When Do You Need a Lawyer? Understanding Fiduciary Litigation

Burns & Levinson LLP

Burns & Levinson LLP

We have previously discussed the different types of litigation, but when do you need to hire a lawyer? There are many reasons to hire a lawyer, and below are the top five reasons to hire a lawyer who specializes in fiduciary litigation:

  1. Lawyers know the law. Fiduciary litigation involves controlling statutes and law. Too often, clients think that searching on Google is sufficient, but such self-help research is vastly deficient and incomplete. Experienced lawyers know everything from deadlines that preserve your rights, to inheritance rights, to whether there are any grounds to challenge a disliked will or trust, to statutory grounds to recover legal or fiduciary fees, and to strategic arguments relating to complex legal issues, such as no contest clauses, notice, standing, statutes of limitations, and so forth. These are all traps for the unwary.
  2. Lawyers know the court forms and procedure. The probate court, in particular, requires numerous forms in cases involving estates, trusts, guardianships, and conservatorships. It is easy to overlook a box to “check” on a form or a required form to file, which could result in the court rejecting the filing or missing some substantive relief you might want from the court. The probate process is confusing, with deadlines to tax reporting authorities, notice due to creditors, and rights owed to beneficiaries. Lawyers handle the forms and process for you.
  3. Lawyers know the court staff and judges. There are many different judges who have various backgrounds and knowledge of probate procedure, which could impact the amount of detail, law, or argument to make. In addition, and especially during the pandemic, the probate court is extremely backlogged, and knowing court staff, their various roles, and their contact information can help answer questions on the status of your case and keep your case moving through the court as quickly as possible.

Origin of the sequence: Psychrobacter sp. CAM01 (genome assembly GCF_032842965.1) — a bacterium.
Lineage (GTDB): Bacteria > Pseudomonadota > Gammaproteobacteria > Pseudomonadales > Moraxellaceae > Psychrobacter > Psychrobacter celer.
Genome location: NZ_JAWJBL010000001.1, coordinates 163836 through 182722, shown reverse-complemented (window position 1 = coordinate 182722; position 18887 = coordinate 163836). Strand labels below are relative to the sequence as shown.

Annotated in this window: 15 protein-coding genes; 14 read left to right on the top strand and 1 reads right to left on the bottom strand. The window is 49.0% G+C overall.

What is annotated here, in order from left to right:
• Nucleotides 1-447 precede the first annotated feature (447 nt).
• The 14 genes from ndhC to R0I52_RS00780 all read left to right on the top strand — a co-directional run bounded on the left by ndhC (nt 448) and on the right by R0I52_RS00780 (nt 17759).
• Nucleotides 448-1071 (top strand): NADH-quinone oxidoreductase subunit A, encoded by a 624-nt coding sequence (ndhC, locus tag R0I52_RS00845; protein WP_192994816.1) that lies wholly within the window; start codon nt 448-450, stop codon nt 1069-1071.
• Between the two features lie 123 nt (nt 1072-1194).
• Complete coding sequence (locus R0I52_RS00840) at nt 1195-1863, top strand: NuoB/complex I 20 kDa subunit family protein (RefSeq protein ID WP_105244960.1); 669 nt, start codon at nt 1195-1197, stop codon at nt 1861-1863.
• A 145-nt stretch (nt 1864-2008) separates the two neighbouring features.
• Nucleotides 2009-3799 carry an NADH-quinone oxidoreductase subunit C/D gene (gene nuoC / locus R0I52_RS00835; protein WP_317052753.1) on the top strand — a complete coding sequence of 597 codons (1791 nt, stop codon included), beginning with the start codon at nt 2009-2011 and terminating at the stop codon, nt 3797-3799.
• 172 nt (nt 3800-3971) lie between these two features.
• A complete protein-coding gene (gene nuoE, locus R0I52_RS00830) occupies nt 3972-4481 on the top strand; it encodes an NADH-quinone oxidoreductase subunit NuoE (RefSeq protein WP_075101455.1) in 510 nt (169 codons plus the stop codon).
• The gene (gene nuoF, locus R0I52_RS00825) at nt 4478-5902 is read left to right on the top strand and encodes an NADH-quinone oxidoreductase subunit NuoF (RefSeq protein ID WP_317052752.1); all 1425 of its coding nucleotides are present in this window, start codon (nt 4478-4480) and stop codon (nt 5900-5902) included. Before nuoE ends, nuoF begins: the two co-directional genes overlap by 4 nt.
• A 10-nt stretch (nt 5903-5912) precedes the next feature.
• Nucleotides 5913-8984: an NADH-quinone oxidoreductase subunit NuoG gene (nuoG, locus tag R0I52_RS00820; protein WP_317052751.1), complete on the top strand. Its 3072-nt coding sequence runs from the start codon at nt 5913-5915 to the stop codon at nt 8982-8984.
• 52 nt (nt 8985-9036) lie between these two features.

4. Lawyers know other lawyers. Most fiduciary litigation cases are settled, either before or during a contested proceeding. Knowing the lawyer representing a sibling or fiduciary can help obtain answers to questions so as to avoid litigation, resolve a dispute so as to save time and legal fees, or provide strategic insights into the other side’s knowledge (or lack thereof) with this complex area of the law.
  5. Lawyers provide an outside perspective. These cases involve family and often unearth feelings of jealousy, sadness, anger, pride, etc. We see many contested cases between siblings that started decades ago in the sandbox, or arising out of distrust in a blended family. Skilled lawyers can provide advice and an outside perspective considering all of the unique factors involved in the family relationship.

If a loved one has died and you are unsure what to do, ask a skilled attorney for a consultation. Consultations are often complimentary or one hour of the attorney’s time. Taking this step can answer questions and ensure that you feel comfortable with and trust whomever you retain.

DISCLAIMER: Because of the generality of this update, the information provided herein may not be applicable in all situations and should not be acted upon without specific legal advice based on particular situations.

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